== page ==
Benign Proliferative Reactions, Intraepithelial Neoplasia, and Invasive cancer of the Uterine cervix
Fig. 8.34 Atypical squamous metaplasia.
Round, oval, and polygonal
cells with slightly enlarged, slightly irregular nuclei. Nuclear chromatin is
finely granular and evenly distributed (Papanicolaou x HP).
a diagnosis of slight-to-minimal atypia are nuclear enlargement
and aberrations from the normal configuration of the cells
(Fig. 8.37). Causative processes most often are inflammation,
regenerative reactions, certain deficiency states such as folic acid
deficiency, and the earliest changes in an epithelium that is in
neoplastic transformation.
In 70,625 first smears, minimally atypical squamous cells and
squamous metaplasia cells were identified in 16.8% of smears.
When related to the mode of contraception, these findings of
minimal atypia were noted in 14.1% of smears from women
using oral contraceptives and in 24.3% of smears from women
using lUDs. Diagnoses of minimal-to-slight atypical changes such
as "some abnormal squamous cells present" and "atypical squa-
mous metaplastic cells present" should be followed by a repeat
smear after 12 months.21 Patten advises maintaining patients with
evidence of cytologic atypia under surveillance at yearly intervals.8
Moderate atypia, frequently observed in reparative reactions,
should be followed by a repeat smear after 3 months.21
Reactive and Regenerative changes
A reactive change is an epithelial reaction to injury characterized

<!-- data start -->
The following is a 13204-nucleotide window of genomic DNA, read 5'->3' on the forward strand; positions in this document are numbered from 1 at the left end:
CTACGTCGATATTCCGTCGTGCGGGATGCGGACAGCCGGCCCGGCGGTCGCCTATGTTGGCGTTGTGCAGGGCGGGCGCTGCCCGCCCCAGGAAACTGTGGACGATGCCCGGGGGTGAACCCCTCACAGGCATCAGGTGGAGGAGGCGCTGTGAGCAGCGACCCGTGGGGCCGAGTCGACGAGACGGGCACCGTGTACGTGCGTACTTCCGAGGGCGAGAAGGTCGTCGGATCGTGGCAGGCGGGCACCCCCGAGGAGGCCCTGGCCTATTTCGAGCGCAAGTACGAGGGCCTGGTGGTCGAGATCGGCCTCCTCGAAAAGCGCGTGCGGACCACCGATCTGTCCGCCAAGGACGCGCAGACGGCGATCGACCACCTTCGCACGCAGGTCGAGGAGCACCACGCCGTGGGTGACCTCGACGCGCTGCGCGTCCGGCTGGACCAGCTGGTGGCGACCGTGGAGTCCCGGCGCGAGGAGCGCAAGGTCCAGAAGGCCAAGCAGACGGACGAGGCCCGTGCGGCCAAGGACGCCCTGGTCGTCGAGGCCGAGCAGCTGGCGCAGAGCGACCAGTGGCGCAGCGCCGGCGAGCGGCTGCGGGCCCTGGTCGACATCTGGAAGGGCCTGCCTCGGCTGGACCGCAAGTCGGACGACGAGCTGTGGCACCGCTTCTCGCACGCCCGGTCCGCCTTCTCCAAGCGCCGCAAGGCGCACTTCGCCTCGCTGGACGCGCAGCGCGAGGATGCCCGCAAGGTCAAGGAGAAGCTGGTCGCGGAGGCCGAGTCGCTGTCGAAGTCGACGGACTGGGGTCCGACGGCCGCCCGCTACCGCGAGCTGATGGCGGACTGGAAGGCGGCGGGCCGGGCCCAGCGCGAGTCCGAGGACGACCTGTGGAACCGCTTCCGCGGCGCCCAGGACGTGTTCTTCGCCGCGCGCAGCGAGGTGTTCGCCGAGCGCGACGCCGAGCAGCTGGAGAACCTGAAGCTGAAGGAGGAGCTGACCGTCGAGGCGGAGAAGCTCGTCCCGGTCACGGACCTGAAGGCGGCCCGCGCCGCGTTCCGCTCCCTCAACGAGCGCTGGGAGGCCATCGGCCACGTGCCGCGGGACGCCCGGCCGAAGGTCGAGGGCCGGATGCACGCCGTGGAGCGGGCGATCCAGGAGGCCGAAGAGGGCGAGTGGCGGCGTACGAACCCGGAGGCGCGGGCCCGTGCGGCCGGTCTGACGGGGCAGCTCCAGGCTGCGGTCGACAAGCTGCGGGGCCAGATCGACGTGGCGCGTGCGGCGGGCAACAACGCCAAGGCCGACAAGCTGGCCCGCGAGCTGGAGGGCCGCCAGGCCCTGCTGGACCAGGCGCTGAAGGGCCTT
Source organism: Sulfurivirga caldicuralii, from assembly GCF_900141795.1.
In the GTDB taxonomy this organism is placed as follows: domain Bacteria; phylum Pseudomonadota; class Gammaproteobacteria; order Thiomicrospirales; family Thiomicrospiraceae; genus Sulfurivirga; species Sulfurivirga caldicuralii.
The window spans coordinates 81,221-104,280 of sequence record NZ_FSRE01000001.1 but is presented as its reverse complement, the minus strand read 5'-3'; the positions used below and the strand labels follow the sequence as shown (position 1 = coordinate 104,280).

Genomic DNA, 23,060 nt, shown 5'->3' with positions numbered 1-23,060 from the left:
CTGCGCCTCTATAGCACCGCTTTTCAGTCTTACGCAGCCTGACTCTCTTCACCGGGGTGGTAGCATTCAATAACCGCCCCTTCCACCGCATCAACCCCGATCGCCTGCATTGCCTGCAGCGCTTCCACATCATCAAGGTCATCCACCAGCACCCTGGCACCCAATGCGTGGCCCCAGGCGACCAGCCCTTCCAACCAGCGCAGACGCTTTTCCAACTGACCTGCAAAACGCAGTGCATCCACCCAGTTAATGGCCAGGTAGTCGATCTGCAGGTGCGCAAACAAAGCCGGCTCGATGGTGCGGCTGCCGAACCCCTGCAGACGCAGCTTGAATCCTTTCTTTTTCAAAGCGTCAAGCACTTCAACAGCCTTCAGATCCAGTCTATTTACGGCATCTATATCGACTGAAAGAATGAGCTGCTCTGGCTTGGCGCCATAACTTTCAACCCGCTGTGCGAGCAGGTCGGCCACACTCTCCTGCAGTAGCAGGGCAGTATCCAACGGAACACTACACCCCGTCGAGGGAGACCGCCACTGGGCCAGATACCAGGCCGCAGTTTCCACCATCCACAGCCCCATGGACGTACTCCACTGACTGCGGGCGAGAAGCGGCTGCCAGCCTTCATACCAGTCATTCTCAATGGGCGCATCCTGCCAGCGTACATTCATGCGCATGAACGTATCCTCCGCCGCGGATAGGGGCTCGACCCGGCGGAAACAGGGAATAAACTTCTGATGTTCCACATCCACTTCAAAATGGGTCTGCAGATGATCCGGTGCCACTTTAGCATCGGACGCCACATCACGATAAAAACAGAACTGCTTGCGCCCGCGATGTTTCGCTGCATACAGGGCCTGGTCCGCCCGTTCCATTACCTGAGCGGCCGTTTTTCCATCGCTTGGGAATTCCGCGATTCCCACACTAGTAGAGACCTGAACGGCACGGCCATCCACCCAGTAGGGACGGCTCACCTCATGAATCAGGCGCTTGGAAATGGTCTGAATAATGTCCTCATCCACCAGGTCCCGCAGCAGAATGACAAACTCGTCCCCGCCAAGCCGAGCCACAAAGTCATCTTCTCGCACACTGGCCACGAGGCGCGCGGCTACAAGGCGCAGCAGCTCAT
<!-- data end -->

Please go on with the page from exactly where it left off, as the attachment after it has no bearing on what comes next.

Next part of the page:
by the presence of sometimes highly atypical cells of endocervi-
cal and squamous metaplastic origin.
The epithelia covering the uterine ectocervix and endocervi-
cal canal are under the constant influence of physiologic stimuli
but also of ever-changing external stimuli.8
Regenerative epithelial reactions are commonly found in
patients after:
• Radiotherapy;
• Recent hysterectomy;
• Cautery or biopsy;
• Cryocoagulation diathermy;
• Past history of severe cervicitis; and
• Partial or complete destruction of the epithelium by
infection and inflammation.
These environmental changes result in various morphologic
responses, which may be classified as destructive, protective, or
Fig. 8.35
Cells from
atypical squamous metaplasia
simulating a dysplasia
because of abnormal size and shape of the cells. Nuclei are enlarged
but relatively small in comparison with the size of the cytoplasmic body
(Papanicolaou x HP).
Fig. 8.36 Epidermization.
Relatively mature squamous metaplastic
epithelium bridging an invagination of the endocervical mucosa into the
stroma. Complete blocking of the invagination may lead to large mucus-filled
cysts, Naboth's ovula in the cervix (H&E x LP).
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